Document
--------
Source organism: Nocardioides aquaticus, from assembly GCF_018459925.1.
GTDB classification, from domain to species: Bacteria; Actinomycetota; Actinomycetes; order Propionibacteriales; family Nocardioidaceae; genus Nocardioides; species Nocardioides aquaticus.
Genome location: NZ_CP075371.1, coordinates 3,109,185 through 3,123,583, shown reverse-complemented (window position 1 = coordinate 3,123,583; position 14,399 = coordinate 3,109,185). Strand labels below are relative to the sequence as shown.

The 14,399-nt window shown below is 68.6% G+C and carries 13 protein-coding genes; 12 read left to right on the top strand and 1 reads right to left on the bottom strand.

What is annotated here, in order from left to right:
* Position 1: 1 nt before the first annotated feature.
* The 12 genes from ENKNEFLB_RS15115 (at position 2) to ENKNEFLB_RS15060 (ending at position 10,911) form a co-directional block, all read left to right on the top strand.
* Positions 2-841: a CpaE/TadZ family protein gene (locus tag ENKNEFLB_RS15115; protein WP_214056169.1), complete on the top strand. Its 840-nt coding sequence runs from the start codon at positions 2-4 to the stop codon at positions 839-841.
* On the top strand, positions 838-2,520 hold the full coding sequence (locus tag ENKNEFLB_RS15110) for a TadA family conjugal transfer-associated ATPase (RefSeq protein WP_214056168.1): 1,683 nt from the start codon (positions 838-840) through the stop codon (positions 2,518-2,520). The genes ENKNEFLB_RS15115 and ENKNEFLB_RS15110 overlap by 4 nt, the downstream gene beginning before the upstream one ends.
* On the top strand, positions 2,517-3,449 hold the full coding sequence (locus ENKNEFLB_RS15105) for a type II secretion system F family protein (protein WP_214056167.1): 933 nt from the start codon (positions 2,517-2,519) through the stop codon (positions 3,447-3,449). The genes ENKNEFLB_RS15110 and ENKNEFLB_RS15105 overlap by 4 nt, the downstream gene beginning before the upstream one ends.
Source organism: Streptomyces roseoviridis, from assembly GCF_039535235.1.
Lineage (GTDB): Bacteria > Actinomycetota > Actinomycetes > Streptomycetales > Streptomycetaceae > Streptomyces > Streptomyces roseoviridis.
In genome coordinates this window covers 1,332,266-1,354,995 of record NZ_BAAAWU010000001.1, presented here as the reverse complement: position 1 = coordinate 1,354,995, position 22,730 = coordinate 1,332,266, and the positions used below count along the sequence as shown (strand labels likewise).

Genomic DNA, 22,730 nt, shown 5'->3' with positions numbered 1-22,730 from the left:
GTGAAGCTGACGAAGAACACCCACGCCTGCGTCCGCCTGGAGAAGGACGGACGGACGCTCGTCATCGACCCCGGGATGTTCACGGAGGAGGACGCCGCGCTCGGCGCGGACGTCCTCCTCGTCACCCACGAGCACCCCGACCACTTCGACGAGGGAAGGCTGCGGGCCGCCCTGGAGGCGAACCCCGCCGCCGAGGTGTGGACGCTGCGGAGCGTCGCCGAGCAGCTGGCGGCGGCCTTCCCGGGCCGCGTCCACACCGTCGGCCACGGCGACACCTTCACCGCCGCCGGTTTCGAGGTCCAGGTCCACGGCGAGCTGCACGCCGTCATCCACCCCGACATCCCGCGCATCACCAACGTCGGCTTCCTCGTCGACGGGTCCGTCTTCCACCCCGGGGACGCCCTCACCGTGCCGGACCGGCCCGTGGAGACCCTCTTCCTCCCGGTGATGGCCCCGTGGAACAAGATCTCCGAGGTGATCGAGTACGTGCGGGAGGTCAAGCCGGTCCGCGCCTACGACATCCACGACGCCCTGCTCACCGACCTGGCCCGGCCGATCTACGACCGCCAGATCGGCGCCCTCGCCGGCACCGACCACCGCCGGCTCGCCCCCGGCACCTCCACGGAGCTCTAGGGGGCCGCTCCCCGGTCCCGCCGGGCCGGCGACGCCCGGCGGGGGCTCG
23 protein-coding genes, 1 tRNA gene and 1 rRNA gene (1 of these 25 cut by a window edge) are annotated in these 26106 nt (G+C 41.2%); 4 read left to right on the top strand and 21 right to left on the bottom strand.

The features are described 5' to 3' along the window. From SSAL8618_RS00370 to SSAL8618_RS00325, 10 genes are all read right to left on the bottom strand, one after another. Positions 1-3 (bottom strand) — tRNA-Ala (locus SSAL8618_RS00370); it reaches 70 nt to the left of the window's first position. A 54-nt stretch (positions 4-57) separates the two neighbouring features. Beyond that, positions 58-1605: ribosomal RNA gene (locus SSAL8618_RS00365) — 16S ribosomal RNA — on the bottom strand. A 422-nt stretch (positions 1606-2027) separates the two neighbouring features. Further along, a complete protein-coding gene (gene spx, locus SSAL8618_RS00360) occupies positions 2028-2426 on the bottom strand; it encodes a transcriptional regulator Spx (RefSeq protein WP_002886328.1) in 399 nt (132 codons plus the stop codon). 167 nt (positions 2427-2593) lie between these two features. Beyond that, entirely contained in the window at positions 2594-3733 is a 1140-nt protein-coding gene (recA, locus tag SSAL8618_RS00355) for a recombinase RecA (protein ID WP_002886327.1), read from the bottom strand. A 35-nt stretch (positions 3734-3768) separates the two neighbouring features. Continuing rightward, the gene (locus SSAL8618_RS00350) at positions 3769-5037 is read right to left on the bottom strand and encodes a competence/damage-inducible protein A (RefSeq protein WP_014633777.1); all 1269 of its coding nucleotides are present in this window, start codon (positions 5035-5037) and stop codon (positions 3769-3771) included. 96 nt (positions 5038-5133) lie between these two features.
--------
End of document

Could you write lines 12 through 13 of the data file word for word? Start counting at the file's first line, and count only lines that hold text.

Lineage (GTDB): Bacteria > Actinomycetota > Actinomycetes > Streptomycetales > Streptomycetaceae > Streptomyces > Streptomyces roseoviridis.
In genome coordinates this window covers 1,332,266-1,354,995 of record NZ_BAAAWU010000001.1, presented here as the reverse complement: position 1 = coordinate 1,354,995, position 22,730 = coordinate 1,332,266, and the positions used below count along the sequence as shown (strand labels likewise).